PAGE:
Playing With Politics

A Blog on Law, Politics, Planning, Development, and Other Vices


Posted by Roobs on June 4, 2010

This is not a blog for sports.  I don’t know enough about sports to even pretend to blog about it and i refuse to create a “Sports” category.  This is why I file this post under “Pop Culture”.  That being said, I enjoy college football and I love my California Golden Bears!!

The rumor that has been spreading hit a tipping point the other day as Pac-10 leaders seem to be hinting at the idea of expanding the conference in response to the Big Ten’s rumored expansion efforts.  Pac-10 Commissioner, Larry Scott on Tuesday was quoted saying

“It really is over the next six to 12 months that we’ll start having serious analysis and serious conversations,” Scott said about potential expansion.”

According to Zack Weilgus at the New England Sports Network, Scott meant something a little more imminent than 12 months:

He meant more like four months, as the Pac-10, in the midst of its annual spring meetings, is rumored to offer six Big 12 schools an invitation to join the Pac-10 as early as this weekend. Texas, Texas A&M, Oklahoma, Oklahoma State, Texas Tech and Colorado would be plucked from the Big 12 and join current Pac-10 members Arizona and Arizona State in one eight-team division, and the other eight Pac-10 members would be in the other division, comprising a massive, 16-team football conference, the first of its kind.

From my understanding, the whole idea behind expansion is about money.  The bigger your conference with more quality teams means more TV time and more money for the programs and the schools that host them.  Thats what Scott is quoted saying on the ESPN website:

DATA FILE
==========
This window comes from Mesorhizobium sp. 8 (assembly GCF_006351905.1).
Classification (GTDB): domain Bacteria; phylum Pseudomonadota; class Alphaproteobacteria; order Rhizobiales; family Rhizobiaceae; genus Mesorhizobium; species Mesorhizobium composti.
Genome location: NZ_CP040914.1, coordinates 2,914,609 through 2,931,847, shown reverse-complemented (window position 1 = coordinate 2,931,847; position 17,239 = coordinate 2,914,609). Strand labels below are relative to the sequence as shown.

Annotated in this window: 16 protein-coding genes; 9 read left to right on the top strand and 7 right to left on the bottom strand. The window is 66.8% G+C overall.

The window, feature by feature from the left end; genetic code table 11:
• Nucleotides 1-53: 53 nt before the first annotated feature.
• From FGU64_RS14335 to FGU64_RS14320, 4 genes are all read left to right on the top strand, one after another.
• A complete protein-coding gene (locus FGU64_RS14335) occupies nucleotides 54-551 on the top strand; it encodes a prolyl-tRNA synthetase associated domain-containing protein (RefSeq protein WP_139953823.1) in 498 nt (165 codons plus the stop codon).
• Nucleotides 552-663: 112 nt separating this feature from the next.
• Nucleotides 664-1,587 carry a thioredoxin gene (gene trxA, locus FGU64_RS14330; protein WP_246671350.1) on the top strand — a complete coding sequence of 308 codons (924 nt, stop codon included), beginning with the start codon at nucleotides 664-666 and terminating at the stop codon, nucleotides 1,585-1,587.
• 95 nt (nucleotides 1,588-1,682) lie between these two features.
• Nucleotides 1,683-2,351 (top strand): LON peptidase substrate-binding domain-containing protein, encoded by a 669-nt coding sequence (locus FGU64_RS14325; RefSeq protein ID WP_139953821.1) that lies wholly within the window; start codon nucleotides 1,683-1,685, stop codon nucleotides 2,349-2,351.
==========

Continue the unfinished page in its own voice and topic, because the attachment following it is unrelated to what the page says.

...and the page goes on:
“It makes sense [to consider expansion], if you are going to do it, to do it when you can monetize it and get value for it commercially,” Scott said.

It also appears that some sort of Pac-10 network — it could be a partnership with another BCS conference — will get serious consideration. Scott said Weiberg’s experience building the Big Ten network was “very significant.”

“A network is absolutely one of the solutions we will look at,” Scott said.

I suppose that can make sense but come on!  Pac-16?  Two divisions?  It will be like Division 1 will be the better (and more name appropriate given Pac = Pacific) division with California, Stanford, USC, UCLA, Oregon, Oregon State and Washington and Washington State and Division 2 of the Pac-16 will be Arizona, Arizona State, Texas, Texas Tech, Texas A&M, Oklahoma, Oklahoma State and Colorado.  That just seems so odd and uninteresting.  Not to mention it will get really confusing if the Pac-10 grows to 16 teams and the other conferences go through their own version of penis envy and start growing on their own.  The NESN website again sums up this confusing cocktail of football frenzy far better than i could ever hope to:

If the Pac-10 actually sends out those six invitations, and Big 12 commissioner Dan Beebe’s pleas to stay unified fall on deaf ears, here’s what will happen:

  • The Pac-10 becomes the Pac-16 with Texas, Texas A&M, Oklahoma, Oklahoma State, Texas Tech, Colorado, Arizona and Arizona State in one division. The other division will have Oregon, Oregon State, Stanford, USC, California, Washington, Washington State and UCLA.